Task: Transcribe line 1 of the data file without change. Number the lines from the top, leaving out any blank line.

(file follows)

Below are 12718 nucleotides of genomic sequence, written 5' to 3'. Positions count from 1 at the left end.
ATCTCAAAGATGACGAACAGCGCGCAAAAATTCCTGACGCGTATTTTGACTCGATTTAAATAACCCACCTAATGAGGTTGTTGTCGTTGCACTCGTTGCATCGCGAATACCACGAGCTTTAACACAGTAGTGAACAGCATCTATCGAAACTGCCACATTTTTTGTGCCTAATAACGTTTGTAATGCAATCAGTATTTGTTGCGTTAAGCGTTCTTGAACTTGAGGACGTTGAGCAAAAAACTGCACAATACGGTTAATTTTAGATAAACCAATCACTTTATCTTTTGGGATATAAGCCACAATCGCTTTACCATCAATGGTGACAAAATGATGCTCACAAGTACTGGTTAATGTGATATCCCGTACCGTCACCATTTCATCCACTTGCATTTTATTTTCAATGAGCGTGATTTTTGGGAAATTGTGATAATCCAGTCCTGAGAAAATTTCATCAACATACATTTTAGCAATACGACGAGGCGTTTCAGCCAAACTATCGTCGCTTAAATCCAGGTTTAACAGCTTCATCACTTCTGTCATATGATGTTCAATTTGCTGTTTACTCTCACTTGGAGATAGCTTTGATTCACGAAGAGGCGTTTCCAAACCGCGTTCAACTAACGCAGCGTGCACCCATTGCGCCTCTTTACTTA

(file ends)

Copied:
Below are 12718 nucleotides of genomic sequence, written 5' to 3'. Positions count from 1 at the left end.